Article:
This post is one in a series featuring the complete slate of advanced energy technologies outlined in the report This Is Advanced Energy.
Anaerobic digestion (AD) is a process by which organic materials, such as livestock manure, food scraps, and municipal or industrial wastewater, are broken down by microorganisms in the absence of oxygen. The product of AD is biogas, a gas mixture comprised primarily of methane and carbon dioxide. AD is one of several options for converting organic matter into useful energy. Different digester types can be used, from simple covered lagoons at animal farms to more sophisticated above-ground steel or concrete tanks. Today, most biogas is burned to generate electricity on-site, but it can also be purified and made into a pipeline-quality substitute for natural gas, including compressed natural gas (CNG) for vehicles. Fats, oils, and grease can be added to manure or wastewater (co-digestion) to enhance energy production. AD is often used in conjunction with combined heat and power for efficient electricity and heat generation, such as on dairy farms and at wastewater treatment plants.
In the United States, AD is most commonly used at municipal wastewater treatment facilities but is also found on farms, at industrial sites (e.g., food and beverage processing plants), and other locations. As of early 2015, there were over 240 anaerobic digesters operating at livestock facilities across the country, with much potential remaining for expanding the use of AD on commercial farms. A third-generation swine farm in Ashley, Ohio, uses an anaerobic digester installed by Quasar Energy Group to produce electricity, heat, and compressed natural gas (CNG) for on-site use, with some electricity also being sold to the grid. Interest in using AD for food waste is also on the rise, especially as states look to reduce the amount of municipal waste going to landfills. For example, in Orlando, Florida, food waste sourced primarily from the Walt Disney World Resort is fed through an anaerobic digester owned and operated by Harvest Power, producing enough electricity to meet the needs of 16,000 homes.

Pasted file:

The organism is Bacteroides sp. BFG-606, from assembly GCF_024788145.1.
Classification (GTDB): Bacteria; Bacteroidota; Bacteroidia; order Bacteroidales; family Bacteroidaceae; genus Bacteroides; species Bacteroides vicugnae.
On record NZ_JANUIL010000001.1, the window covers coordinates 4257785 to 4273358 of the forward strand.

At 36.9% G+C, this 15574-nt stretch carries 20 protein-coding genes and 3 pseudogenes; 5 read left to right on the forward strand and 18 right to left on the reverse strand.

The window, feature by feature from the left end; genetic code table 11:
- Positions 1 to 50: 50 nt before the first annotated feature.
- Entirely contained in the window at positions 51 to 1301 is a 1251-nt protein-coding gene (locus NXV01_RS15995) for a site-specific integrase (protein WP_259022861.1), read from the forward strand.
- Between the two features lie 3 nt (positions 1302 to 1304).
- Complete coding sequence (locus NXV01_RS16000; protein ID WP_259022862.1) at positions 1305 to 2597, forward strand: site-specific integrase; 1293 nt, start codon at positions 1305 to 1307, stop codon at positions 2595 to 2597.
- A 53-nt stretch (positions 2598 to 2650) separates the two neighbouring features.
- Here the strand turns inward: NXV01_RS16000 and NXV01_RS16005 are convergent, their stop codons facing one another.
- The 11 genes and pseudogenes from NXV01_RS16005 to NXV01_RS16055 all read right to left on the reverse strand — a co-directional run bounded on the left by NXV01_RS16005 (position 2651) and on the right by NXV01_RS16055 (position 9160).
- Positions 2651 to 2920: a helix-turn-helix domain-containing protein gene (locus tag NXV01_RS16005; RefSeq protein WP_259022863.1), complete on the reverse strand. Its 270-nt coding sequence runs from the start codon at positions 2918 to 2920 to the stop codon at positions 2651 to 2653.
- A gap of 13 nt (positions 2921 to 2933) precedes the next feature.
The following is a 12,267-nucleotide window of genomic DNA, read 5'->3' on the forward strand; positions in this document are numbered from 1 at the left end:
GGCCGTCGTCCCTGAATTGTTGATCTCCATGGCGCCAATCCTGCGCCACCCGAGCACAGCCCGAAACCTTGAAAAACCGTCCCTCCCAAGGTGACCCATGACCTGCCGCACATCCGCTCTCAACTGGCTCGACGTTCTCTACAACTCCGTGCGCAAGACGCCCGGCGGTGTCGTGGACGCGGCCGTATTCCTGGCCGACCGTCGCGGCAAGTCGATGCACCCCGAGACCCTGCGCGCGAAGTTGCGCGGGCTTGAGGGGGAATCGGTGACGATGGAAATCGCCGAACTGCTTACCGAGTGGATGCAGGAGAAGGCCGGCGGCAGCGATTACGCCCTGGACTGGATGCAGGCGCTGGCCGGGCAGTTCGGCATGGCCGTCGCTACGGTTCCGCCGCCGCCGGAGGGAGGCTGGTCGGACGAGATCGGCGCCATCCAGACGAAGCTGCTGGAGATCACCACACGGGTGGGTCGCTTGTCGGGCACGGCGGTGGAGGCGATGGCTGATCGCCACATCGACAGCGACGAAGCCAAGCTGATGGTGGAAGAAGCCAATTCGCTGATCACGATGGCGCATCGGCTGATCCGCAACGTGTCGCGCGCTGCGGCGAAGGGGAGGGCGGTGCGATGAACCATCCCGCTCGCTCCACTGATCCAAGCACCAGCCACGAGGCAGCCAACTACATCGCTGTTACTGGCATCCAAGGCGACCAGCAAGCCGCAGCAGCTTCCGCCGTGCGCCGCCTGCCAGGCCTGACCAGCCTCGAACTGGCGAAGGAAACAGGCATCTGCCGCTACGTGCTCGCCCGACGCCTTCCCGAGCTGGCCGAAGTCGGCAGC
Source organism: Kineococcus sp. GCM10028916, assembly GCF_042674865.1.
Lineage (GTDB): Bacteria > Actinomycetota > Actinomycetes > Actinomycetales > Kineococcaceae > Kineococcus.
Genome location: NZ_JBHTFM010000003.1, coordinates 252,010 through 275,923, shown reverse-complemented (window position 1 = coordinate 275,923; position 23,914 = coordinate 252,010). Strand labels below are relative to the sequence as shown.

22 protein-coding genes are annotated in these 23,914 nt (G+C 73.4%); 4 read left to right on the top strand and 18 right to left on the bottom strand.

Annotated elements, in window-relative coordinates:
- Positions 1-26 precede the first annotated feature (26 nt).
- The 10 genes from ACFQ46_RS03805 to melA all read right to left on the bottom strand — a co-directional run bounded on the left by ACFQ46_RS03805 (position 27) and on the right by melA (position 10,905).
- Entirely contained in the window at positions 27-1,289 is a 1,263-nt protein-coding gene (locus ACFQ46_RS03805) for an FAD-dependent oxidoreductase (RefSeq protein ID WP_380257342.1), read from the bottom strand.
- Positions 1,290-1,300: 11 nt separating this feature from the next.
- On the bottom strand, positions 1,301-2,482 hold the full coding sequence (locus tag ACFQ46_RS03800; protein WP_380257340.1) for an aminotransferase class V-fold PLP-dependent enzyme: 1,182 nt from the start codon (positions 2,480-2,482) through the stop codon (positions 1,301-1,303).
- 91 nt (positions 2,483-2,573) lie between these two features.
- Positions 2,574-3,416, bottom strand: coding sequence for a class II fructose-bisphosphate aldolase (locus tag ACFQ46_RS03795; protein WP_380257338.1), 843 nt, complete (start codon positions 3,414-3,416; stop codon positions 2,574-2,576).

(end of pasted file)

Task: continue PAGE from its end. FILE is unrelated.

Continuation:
AD facilities improve waste management while also producing fuel for electricity or other uses and providing new revenue streams. For example, many farmers who deploy AD are able to reduce manure odors while meeting their electricity and heating demands, avoiding the need to purchase electricity or fuels. In addition, the residual biosolids from AD make excellent fertilizer, which can be used onsite or sold. AD can also improve water quality by preventing disease-causing bacteria from entering the groundwater. Use of AD can make wastewater treatment facilities energy neutral or even energy positive, translating to huge cost savings for municipalities: While wastewater treatment accounts for just 0.8% of national electricity use, water treatment can amount to about 35% of total energy spending for municipal governments. Municipalities also benefit from reduced pipeclogging fats, oils, and grease in their waste streams.